About a year. Ann is a very hands-on agent in terms of editing, so we did several months of back and forth, and a little more after some early rejections from big publishers. That's a nerve-wracking process, too, we got so close but in the end the major houses passed. Funnily enough, I got two offers on the same day, though when Ann told me Seventh Street wanted three books, well, I jumped at that as you can imagine. And they have been fantastic to work with, as a new imprint of an existing publisher they have the enthusiasm of a beginner but the machinery of an existing house.
6. What advice would you give to writers who are just beginning their journey to publication?
I'd say two things. First, work on your writing, your story. As I mentioned, The Bookseller was my third completed novel and is head and shoulders above the first two. Yet I peddled the first two, not realizing they weren't good enough. So if you're not having luck the traditional route, it may just be you're not there yet. That's a hard thing for people to grasp, to accept, and I know because clearly I didn't. Yes, I'm afraid I'm one of those people who believe that good writing will get you there, eventually. I'm sure there are exceptions but I do think it's true.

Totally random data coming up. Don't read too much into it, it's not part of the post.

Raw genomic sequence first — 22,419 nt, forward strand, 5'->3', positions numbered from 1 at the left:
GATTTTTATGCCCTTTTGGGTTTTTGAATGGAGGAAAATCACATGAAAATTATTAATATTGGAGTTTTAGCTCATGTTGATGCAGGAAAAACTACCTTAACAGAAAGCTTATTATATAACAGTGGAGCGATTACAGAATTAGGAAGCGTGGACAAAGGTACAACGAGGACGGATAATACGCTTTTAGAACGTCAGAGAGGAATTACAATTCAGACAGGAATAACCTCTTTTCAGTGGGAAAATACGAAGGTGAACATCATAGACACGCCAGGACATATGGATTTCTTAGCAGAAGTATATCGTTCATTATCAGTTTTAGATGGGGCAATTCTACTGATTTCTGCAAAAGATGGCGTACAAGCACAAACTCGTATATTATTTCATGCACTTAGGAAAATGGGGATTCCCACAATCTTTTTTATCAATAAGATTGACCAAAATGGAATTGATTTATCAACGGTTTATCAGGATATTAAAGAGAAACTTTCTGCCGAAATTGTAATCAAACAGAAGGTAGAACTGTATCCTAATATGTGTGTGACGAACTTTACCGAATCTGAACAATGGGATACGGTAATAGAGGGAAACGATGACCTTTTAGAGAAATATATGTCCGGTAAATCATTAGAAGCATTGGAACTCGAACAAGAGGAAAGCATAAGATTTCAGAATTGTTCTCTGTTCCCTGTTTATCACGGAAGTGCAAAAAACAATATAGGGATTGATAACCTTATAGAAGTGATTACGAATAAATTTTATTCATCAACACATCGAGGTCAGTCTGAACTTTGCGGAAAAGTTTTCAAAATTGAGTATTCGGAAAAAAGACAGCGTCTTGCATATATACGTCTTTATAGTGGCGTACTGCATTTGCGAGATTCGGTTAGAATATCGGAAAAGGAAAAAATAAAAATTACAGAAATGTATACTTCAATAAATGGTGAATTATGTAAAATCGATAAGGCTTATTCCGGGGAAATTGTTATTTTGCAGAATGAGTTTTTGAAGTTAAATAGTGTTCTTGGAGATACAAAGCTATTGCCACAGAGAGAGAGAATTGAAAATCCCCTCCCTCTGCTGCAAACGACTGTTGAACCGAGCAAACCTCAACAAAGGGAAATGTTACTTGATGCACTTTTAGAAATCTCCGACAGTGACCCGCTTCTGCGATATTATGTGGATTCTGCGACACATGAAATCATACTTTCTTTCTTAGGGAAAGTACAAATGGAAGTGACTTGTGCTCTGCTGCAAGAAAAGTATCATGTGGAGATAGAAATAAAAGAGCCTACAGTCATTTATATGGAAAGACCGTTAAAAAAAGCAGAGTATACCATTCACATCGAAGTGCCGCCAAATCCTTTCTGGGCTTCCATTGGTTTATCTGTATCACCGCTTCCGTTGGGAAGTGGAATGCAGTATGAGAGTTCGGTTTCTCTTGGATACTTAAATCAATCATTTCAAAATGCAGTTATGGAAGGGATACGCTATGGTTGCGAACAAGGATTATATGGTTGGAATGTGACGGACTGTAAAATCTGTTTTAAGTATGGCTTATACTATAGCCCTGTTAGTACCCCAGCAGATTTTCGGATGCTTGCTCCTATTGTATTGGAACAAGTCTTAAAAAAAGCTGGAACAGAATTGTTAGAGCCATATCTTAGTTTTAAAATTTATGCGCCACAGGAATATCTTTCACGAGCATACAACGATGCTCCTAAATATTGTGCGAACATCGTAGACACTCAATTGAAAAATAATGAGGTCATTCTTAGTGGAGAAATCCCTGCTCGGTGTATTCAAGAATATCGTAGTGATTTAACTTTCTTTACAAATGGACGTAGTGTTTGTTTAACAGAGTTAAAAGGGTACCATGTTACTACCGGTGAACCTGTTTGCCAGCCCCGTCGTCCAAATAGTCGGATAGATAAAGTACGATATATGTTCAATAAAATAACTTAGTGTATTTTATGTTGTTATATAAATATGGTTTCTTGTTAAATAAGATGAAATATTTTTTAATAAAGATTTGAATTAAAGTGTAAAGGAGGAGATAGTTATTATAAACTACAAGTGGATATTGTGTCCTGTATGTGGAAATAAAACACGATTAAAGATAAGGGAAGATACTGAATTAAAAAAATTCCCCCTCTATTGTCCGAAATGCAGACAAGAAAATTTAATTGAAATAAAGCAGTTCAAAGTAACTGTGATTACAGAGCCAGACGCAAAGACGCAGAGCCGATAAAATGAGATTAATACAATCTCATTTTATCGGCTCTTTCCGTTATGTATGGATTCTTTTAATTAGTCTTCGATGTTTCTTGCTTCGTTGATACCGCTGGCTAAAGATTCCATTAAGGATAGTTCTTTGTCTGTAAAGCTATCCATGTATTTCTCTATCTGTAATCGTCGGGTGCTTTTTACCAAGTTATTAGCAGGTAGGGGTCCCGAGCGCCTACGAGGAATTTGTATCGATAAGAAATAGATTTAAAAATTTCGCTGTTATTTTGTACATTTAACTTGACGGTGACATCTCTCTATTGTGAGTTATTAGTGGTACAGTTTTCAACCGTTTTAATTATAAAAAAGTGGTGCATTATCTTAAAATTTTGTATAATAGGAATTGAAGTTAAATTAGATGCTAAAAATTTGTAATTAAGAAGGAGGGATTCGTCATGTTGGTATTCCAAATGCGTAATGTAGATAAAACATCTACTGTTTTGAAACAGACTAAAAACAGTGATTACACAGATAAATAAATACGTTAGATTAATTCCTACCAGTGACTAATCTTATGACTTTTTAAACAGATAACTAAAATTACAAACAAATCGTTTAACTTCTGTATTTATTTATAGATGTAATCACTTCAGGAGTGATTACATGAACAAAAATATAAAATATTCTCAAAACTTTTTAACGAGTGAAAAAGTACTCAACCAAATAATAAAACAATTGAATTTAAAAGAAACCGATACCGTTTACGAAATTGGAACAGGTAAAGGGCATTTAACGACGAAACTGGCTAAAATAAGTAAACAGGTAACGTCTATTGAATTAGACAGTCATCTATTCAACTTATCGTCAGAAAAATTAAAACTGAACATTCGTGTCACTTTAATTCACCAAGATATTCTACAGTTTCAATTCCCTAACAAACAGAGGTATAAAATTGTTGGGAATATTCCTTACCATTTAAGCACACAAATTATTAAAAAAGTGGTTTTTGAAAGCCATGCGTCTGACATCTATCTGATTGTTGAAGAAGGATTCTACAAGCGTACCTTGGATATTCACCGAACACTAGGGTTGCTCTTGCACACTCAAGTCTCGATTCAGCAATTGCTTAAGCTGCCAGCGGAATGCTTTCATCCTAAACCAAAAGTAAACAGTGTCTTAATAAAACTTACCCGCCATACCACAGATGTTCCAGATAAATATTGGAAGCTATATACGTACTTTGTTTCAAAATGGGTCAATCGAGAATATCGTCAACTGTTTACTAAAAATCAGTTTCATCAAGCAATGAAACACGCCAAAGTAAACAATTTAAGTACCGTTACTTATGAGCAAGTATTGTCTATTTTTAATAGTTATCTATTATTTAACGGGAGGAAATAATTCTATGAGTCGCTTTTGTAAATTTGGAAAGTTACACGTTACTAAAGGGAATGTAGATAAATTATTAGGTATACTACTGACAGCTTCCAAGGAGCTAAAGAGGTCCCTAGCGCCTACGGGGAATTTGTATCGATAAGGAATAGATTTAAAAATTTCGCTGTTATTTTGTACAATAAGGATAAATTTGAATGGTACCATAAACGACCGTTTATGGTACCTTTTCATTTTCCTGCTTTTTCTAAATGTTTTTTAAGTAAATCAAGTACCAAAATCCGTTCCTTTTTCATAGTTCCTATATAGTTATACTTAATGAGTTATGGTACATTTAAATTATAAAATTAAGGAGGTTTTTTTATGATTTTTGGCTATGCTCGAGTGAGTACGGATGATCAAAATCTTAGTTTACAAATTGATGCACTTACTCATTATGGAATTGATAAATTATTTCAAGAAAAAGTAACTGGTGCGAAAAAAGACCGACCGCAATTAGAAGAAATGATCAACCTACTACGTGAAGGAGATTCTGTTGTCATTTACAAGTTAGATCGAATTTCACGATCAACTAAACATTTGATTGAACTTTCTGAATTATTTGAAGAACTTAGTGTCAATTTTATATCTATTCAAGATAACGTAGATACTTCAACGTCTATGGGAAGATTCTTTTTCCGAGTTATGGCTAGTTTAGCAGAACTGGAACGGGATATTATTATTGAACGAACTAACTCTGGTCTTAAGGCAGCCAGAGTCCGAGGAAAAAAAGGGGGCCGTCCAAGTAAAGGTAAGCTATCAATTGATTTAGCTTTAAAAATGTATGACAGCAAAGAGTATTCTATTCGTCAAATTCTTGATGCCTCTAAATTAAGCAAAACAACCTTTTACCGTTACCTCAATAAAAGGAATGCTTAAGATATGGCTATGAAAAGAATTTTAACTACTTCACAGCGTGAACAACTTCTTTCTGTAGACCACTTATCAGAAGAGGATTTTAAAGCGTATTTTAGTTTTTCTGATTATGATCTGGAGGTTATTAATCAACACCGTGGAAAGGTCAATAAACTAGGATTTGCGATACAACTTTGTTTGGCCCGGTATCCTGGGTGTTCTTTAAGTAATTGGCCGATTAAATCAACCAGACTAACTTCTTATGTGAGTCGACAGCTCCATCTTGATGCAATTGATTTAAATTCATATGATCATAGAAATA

Which brings me to: Stick with it. Going the traditional route, via an agent, is a punishing, slow, brutal process and many times over the years I thought I'd never make it. It can also be demoralizing, all those rejections from agents and then editors. But getting that one call from an agent, the nod from one publisher. . . those things are utterly priceless. For me, going the traditional route is not just about getting the marketing, distribution, even the editing. It also carries with it a certain validation I knew I wouldn't get from self-publishing. My name is on the cover of a book because someone else put it there, not because I did. I see so many people getting rejected and then leaping into self-publishing and I hate that their books don't really see the light of day, when I see that initial excitement turns to frustration when they don't sell more than a few copies.
Along the same lines, I'd also throw my backing behind small, indie publishers. I shot for the big guys, yes, but the support (in terms of marketing) I've gotten from my publisher has been amazing. And, I'm guessing, more than I would have gotten from one of the big six, especially as a new author. I may be wrong about that but suffice it to say I've been very lucky.
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I've pre-ordered the book for my Kindle. I hope you guys will check it out too!